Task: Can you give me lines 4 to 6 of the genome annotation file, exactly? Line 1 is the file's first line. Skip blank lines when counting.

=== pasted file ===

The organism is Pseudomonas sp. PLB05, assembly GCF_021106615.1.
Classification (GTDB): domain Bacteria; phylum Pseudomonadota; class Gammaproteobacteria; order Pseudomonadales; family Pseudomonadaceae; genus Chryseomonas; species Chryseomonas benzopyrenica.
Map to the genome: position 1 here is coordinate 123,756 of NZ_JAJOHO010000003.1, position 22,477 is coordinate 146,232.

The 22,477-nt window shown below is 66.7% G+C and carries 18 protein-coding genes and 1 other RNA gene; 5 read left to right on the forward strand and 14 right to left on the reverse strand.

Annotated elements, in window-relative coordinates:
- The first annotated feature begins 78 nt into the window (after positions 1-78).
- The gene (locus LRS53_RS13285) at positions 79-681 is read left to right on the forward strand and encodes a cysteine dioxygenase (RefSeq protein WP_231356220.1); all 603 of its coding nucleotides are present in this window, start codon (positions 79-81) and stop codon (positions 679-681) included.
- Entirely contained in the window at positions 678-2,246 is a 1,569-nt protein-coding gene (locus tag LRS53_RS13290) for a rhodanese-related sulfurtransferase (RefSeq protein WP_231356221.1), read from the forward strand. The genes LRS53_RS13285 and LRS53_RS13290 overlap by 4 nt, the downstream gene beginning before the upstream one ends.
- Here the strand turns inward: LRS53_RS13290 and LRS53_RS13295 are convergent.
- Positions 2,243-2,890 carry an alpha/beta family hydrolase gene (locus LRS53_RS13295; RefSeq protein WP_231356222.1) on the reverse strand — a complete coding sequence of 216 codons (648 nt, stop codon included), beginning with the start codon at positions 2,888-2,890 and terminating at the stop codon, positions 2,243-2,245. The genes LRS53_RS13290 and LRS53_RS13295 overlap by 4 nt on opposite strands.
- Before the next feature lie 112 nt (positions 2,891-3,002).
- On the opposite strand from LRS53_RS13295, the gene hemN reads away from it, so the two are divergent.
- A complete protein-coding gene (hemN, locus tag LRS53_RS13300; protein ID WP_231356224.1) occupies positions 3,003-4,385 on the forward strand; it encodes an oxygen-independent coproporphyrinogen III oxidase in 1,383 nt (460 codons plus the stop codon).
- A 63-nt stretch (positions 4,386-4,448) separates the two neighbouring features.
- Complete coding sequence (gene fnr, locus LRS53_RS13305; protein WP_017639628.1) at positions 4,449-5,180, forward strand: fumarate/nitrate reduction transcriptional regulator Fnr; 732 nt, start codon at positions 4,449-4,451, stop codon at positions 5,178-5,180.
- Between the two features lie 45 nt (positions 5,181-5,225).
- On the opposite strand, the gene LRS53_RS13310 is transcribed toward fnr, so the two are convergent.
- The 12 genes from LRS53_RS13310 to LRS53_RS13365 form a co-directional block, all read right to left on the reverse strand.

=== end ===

The 22,477-nt window shown below is 66.7% G+C and carries 18 protein-coding genes and 1 other RNA gene; 5 read left to right on the forward strand and 14 right to left on the reverse strand.

Annotated elements, in window-relative coordinates:
- The first annotated feature begins 78 nt into the window (after positions 1-78).